The move by the United Nations to convene a conference that brings together all the relevant parties in Sudan is a welcomed initiative. Sudan must seize on this opportunity to address its lingering conflict about the scope and pace of transition to democracy because this initiative could very well be the last chance to save the country from sliding into chaos.
The UN invitation comes days after Prime Minister Abdalla Hamdok resigned, two months after he was reinstated following the 25 October takeover by the military council. Hamdok had been leading figure of the civilian part of the equation that was formed following the overthrow of former president Omar Al Bashir.
But the heavy-handed rule of the military council, led by General Abdul Fattah Al Burhan, the powerful second part of the transitional coalition, has led to sharp disagreement and fuelled suspicions that the military was not keeping its promise of a transition to democracy and holding free elections in 2023 as agreed.
The antimilitary protests, which began when Burhan’s military council dismissed the government and arrested senior officials and leading activists last October, continues. Do does the violent response by the military. Hamdok’s decision to step down, again, sparked fresh protests in the past few days. On Thursday, three demonstrators were shot dead in the capital Khartoum and its suburbs, bringing the toll death to 60 in two months.
“I have tried my best to stop the country from sliding towards disaster,” Hamdok said as he announced his resignation last week. But sliding towards disaster is a clear and present danger.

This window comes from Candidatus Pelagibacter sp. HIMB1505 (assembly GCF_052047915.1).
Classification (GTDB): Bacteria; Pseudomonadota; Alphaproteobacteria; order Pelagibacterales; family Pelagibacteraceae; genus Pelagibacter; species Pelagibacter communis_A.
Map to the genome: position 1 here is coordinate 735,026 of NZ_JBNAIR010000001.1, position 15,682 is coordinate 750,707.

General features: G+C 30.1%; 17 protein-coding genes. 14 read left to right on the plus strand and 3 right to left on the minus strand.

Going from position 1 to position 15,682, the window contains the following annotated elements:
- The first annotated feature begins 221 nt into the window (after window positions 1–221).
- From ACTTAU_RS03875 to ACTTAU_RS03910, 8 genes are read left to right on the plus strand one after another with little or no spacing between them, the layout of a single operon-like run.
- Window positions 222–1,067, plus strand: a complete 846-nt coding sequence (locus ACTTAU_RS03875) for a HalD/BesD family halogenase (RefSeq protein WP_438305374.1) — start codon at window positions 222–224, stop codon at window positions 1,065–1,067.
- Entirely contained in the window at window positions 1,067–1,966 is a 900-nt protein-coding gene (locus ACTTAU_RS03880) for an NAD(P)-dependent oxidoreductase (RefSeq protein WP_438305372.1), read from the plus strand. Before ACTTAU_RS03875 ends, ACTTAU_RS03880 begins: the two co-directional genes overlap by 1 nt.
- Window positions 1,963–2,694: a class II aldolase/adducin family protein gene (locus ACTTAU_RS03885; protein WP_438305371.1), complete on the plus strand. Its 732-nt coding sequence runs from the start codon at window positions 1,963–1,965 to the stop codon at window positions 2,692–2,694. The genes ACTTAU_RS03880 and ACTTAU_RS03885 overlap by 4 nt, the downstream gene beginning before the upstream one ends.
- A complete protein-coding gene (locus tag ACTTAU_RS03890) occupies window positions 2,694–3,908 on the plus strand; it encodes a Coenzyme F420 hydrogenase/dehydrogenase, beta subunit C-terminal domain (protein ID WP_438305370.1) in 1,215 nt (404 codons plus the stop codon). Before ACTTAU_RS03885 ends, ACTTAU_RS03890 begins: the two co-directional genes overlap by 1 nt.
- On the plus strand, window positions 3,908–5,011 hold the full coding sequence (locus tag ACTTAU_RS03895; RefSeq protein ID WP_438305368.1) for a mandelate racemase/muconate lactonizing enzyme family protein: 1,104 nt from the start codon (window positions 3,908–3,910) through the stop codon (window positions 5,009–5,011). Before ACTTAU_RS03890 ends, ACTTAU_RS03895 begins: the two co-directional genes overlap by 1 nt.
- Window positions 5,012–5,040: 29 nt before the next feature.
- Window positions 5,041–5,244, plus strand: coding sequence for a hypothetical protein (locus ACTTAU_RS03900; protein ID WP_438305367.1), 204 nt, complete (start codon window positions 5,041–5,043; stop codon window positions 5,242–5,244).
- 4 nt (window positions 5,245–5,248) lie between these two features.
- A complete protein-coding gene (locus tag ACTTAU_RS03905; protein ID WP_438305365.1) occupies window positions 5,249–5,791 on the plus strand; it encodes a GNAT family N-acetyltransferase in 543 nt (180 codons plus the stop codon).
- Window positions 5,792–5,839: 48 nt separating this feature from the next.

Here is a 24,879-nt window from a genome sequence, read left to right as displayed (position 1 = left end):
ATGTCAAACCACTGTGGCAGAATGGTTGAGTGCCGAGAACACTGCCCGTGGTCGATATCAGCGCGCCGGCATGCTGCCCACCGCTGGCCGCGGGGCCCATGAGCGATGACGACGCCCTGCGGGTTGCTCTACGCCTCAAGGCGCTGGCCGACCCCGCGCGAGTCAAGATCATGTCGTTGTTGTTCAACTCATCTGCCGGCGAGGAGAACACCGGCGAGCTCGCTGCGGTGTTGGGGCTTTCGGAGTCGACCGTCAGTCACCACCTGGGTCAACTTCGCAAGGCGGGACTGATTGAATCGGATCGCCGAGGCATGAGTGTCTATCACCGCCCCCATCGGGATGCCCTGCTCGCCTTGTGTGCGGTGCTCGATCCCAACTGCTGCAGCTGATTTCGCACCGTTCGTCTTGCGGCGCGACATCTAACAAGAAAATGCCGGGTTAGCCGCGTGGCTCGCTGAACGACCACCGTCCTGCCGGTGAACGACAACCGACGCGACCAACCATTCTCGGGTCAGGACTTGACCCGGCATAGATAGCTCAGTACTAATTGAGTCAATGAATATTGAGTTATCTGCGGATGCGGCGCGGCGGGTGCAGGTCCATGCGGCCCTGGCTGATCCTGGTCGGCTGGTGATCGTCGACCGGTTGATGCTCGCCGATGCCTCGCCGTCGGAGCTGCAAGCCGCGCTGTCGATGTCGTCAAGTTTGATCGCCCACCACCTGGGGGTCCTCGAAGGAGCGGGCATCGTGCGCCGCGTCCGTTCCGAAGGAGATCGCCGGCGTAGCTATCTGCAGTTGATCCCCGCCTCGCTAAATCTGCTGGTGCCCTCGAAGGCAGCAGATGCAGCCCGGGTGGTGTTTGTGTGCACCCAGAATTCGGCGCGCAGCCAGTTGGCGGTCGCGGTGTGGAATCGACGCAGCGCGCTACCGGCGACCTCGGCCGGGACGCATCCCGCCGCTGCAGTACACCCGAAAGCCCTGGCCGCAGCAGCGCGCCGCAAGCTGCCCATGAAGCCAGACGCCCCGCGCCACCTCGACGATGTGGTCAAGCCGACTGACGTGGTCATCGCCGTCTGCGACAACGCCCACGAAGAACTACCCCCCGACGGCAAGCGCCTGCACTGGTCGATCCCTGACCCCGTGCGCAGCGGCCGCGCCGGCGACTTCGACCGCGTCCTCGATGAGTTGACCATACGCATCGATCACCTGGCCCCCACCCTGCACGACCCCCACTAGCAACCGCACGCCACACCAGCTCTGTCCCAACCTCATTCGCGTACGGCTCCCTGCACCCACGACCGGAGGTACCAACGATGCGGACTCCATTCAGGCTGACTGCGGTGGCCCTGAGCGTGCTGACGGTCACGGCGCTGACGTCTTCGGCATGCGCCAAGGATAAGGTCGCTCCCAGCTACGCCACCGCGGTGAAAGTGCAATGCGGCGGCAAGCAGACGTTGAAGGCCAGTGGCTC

Therefore, the UN call on all parties of the conflict- military leaders, political groups, and democracy activists to hold talks is critical for putting the transition process back on track. “It is time to end the violence and enter into a constructive process,” UN special envoy Volker Perthes said in a statement, announcing talks to bring together “all key civilian and military stakeholders.” An UN- led news conference is to be held on Monday “to mark the official launching of the intra-Sudanese Talks on Democracy and Transition.”
The QUAD group — the UAE, Saudi Arabia, the US and the UK, welcomed the UN initiative and urged the Sudanese parties to “to seize this opportunity to restore the country’s transition to civilian democracy, in line with the 2019 Constitutional Declaration.” The Arab League also welcomed the move.
Hamdok’s resignation points to serious flaws in the current arrangement to implement the 2019 transition plans. That failure will have severe consequences for not only Sudan but also the region as a whole if the situation gets out of control and descends to civil strife. Thus, it is important that all concerned parties, especially the military, take the UN initiative seriously to prevent further violence and hopefully realise the aspiration of the Sudanese people.